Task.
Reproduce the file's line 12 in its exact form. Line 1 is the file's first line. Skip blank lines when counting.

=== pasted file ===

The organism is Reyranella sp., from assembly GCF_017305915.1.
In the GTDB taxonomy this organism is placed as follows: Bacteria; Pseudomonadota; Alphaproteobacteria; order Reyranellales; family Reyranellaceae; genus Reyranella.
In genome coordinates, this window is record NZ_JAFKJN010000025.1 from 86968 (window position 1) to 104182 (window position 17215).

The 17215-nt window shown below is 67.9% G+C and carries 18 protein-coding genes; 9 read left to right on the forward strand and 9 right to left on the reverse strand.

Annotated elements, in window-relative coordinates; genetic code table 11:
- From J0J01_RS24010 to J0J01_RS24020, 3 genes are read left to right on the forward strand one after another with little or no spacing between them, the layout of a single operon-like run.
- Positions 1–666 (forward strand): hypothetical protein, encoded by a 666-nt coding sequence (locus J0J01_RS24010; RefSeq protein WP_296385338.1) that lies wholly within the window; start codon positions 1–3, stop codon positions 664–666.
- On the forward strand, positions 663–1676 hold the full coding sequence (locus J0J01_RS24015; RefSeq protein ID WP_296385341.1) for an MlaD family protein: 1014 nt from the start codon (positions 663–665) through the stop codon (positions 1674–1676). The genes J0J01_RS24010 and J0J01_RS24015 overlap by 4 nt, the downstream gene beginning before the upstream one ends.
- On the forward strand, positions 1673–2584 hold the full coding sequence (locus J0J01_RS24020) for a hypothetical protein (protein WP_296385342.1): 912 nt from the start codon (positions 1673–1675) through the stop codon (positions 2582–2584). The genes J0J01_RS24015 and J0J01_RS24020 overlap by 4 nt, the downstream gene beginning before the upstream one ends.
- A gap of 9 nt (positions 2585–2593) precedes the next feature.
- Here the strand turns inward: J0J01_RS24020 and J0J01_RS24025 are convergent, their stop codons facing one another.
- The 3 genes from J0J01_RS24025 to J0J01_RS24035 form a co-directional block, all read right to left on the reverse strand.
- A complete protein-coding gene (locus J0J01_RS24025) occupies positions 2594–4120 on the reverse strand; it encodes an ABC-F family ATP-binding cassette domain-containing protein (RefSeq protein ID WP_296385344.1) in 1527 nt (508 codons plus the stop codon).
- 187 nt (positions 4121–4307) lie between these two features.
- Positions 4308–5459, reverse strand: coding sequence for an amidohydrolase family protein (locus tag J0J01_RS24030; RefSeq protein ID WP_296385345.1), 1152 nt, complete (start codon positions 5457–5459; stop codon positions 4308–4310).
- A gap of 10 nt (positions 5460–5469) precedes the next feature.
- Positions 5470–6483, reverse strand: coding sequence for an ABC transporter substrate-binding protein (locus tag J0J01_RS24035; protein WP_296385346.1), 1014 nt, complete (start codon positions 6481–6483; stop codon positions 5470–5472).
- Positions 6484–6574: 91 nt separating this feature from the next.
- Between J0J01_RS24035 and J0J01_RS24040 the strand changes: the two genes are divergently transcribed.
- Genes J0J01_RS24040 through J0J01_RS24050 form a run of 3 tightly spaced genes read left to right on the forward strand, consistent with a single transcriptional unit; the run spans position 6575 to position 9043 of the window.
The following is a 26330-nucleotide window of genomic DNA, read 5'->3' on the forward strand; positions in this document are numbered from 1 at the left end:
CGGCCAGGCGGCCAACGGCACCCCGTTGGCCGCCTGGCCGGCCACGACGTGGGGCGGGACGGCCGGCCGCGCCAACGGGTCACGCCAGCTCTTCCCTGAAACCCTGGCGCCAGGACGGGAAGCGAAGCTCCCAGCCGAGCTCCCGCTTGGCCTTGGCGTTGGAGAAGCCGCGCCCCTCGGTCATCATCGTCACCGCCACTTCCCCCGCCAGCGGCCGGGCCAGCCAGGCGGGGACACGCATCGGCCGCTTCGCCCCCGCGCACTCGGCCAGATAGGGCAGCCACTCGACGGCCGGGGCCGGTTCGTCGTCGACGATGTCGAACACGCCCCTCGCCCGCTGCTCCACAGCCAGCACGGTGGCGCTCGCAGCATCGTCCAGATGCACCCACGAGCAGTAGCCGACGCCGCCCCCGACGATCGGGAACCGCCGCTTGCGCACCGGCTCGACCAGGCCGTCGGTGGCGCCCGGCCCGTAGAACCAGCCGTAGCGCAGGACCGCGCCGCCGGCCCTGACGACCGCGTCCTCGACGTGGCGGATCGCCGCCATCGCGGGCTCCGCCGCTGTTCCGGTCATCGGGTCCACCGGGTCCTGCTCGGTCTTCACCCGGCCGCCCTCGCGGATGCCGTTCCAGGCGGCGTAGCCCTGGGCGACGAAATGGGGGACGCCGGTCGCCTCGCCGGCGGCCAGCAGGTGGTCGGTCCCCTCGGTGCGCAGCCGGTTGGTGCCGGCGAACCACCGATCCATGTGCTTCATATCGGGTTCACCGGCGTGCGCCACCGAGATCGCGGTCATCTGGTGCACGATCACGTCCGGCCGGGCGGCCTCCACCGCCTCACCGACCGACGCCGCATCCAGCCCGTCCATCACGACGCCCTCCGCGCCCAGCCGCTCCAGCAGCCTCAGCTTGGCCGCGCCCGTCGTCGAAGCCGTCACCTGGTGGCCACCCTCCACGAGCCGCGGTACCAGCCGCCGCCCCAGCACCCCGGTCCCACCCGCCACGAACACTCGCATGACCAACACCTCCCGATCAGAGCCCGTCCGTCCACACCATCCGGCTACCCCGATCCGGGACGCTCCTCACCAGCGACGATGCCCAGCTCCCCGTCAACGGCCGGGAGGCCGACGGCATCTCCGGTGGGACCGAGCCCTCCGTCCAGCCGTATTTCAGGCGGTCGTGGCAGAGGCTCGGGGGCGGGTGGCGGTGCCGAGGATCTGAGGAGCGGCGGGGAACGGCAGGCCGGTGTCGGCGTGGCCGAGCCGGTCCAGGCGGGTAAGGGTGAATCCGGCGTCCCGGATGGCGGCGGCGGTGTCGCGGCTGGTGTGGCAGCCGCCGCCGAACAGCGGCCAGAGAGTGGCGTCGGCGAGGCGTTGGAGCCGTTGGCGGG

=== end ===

- The 3 genes from J0J01_RS24025 to J0J01_RS24035 form a co-directional block, all read right to left on the reverse strand.